Click bait,Alex from Target and a whole lot of lies
November 5, 2014
By Matthew Tukaki, Editor of EntreHub
Let’s chat about click bait but first what is it? basically it’s when an organisation or individual makes a post using a photo on social media that often has nothing to do with what it is you ultimately click on – and users of social media are getting sick of it.
Often the image posted alongside a post leads to a site that either tries to sell you something fairly dodgy or is used as a tool to attract followers or likes. Ultimately it is a tool that attempts to hook you before you even know what is happening and, as a result could have implications for you and your computer. Some click bait sites have been known to install malicious software where others will track you using sophisticated cookies.
As social media was first developing and business was trying to understand how to use it properly click bait became the norm with mostly legitimate sites using the technique where the link and image actually did have some kind of correlation with the posted content – however, today the opposite is true so much so that even Facebook has been forced to act.
With more than 1.3 billion using the site Facebook announced two changes earlier this year that would supress links appearing in user news feeds in a system of prioritising the way links are shared.
This came as a result of 80% of users indicated that they “preferred headlines that helped them decide if they wanted to read the full article before they had to click through.”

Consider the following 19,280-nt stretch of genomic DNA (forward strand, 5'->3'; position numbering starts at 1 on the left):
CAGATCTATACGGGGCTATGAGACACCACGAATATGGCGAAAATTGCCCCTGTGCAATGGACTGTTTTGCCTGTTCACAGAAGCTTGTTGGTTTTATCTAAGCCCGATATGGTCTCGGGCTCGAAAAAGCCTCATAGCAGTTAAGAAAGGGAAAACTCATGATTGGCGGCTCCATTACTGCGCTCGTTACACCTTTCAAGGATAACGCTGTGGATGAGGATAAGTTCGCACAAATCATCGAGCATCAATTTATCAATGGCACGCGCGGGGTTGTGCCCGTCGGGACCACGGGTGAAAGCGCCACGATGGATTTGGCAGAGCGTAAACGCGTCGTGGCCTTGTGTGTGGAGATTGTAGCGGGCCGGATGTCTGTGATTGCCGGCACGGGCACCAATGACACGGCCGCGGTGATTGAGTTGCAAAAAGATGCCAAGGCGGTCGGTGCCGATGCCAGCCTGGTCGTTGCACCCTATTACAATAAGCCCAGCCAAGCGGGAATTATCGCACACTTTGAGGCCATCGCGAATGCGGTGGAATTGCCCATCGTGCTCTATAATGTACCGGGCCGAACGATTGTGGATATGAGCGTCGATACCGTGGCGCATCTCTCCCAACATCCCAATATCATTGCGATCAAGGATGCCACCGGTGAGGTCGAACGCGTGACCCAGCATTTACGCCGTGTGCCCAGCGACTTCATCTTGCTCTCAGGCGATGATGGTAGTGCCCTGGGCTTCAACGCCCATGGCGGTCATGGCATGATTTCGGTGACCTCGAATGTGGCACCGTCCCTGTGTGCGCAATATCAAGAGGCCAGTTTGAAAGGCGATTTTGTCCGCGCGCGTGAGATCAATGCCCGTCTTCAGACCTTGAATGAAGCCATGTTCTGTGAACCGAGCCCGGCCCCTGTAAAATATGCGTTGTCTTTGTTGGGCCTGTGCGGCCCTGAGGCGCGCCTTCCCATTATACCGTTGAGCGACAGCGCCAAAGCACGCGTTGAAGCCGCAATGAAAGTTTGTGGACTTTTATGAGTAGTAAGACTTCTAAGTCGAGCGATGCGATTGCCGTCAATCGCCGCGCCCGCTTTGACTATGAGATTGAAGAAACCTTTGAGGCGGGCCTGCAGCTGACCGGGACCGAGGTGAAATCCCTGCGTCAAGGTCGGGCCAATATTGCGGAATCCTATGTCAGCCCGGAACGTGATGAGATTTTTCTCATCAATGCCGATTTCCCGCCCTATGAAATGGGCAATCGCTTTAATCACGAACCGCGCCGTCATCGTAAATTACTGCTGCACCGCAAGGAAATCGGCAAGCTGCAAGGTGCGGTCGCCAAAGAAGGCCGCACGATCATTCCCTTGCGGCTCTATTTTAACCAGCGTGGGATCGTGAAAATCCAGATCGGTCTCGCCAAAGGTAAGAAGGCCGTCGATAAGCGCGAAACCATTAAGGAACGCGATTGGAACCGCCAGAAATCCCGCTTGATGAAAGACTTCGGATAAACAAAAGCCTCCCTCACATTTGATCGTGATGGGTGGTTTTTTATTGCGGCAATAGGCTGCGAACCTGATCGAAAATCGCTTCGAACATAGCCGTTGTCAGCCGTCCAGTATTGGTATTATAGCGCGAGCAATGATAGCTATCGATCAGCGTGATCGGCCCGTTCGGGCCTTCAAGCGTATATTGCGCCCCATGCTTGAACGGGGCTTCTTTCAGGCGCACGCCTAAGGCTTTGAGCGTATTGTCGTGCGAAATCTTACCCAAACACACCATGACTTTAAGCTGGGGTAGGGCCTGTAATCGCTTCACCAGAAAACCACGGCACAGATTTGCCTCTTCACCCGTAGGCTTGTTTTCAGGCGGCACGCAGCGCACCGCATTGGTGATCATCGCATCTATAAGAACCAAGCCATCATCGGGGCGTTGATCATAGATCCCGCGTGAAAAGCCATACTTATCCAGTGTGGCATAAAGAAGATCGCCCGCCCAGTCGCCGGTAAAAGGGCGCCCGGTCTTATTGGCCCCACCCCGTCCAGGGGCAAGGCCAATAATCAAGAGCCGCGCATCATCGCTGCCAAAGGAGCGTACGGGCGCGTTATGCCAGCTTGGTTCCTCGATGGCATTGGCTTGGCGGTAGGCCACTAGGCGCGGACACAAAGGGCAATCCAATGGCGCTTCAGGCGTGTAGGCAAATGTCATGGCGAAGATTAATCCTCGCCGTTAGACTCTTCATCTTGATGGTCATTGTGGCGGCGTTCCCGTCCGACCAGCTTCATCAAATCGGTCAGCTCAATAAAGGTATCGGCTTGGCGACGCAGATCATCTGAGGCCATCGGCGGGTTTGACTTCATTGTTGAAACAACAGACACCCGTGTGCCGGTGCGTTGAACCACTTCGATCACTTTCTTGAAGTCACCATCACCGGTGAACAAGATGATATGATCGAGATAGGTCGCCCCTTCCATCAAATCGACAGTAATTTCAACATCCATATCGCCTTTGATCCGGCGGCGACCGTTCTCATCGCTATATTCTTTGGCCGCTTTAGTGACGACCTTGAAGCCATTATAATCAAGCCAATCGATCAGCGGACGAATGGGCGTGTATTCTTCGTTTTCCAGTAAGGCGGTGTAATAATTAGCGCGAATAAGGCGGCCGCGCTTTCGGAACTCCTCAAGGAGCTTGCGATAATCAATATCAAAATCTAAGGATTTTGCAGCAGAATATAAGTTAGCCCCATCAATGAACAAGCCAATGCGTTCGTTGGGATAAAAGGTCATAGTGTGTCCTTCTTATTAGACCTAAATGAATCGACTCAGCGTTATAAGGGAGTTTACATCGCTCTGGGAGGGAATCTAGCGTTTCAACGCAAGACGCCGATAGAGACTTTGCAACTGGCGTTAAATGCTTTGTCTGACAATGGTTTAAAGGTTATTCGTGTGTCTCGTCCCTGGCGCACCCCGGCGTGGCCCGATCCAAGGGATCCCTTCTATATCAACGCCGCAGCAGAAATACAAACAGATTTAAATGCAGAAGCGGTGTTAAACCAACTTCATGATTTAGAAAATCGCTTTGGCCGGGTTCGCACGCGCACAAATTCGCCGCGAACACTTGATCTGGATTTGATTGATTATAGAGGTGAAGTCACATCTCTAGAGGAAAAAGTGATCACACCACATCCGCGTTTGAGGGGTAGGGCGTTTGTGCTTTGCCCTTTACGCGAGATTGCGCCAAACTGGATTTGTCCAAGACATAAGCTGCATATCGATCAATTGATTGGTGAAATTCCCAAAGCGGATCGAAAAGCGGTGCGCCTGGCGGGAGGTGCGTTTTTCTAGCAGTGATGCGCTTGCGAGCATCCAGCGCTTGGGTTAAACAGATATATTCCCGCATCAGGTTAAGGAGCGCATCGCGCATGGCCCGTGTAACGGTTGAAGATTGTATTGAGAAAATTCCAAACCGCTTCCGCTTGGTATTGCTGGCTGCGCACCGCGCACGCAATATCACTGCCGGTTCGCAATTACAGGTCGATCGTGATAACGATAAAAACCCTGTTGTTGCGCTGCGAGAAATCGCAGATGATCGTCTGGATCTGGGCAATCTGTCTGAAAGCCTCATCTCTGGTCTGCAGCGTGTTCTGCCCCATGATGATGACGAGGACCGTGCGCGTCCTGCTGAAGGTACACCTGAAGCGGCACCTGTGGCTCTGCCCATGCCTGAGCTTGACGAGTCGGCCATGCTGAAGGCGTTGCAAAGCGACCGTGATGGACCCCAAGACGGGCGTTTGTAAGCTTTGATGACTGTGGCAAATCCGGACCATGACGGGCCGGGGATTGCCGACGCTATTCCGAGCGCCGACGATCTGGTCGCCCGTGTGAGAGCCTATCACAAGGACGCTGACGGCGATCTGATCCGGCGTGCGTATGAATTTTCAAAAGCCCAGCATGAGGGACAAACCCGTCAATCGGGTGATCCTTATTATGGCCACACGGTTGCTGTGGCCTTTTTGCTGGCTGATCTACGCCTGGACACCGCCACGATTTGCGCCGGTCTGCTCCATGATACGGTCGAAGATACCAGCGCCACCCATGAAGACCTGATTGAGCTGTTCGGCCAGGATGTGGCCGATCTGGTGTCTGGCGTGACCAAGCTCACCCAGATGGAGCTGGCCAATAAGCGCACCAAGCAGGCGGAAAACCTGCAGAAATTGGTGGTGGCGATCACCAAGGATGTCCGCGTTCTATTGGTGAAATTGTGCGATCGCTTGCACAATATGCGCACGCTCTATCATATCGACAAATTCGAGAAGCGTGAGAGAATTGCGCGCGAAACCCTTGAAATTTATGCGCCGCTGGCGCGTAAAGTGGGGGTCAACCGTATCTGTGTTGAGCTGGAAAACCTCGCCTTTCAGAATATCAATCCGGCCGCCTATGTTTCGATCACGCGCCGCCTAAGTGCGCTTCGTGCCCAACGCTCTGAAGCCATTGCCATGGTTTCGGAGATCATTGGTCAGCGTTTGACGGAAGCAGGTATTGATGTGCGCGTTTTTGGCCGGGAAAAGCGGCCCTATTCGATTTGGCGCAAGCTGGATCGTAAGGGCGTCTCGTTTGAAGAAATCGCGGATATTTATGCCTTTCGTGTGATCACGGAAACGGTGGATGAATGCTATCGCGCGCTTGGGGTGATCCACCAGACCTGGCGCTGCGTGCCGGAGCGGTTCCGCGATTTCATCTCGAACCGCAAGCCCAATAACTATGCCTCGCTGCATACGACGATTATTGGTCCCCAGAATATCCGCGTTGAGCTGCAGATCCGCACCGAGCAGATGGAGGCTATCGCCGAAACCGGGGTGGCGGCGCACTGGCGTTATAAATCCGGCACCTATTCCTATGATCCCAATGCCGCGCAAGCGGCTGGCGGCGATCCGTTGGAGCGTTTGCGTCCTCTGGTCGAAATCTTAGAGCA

Click bait has hit the news again this week as a marketing company began to take credit for the creating a campaign around the “Alex From Target” post via Twitter. The company, called Breakr made the claim in a LinkedIn post today – the problem? The claims are completely unverifiable and may have been used as a form of click bait to attract even more followers to the company’s founder Dil-Domine Jacobe Leonares. Of course this would not be the first time a claim of this nature has been made with viral marketing campaigns being known for using click bait techniques to attract armies of followers – in fact it did see Alex (subject of the tweet) to go from a few hundred followers to more than 500K – and that is a marketers dream.
However, when you look at Alex’s account it does appear to be very genuine and it may just be the case that he is the subject of nothing more than an innocent post being hijacked by a third parties claims. Whatever the case, Breakr sure have milked it for all its worth. The LinkedIn post by Leanores has already attracted more than 14,000 views although the comments sure aren’t complimentary.
Then there are the credentials on his own profile such as the claim he was educated at Harvard. Our background check indicates that it is a lie and as yet we are unable to verify he is in fact a guest lecturer at the University of Southern California.
Of course anyone can make a post using LinkedIn’s new blogging feature and it doesn’t need to be verified so the risk is these articles are also nothing more than a little bit of click bait.
Alex, the man behind the Target photo, has tweeted that he has no idea who these people are and in many ways we have to give him the benefit of the doubt because unlike Leanores he is not claiming to be connected to the Playboy Mansion!
So what of Click bait? The reality is as a marketing tool it is effective if the image aligns with the title that aligns with the content of an article – why? Because consumers and social media tribes are increasingly more intelligent than people give them credit for. It does seem though there are still no end of people trying to get that 7 minutes of fame, those million YouTube hits or 1,000 Facebook likes off the back of a randomly timed image or event …. The key is to use that wisely.
To Alex I say - revel in the fame, ignore the idiots and build on the opportunity that very few get.
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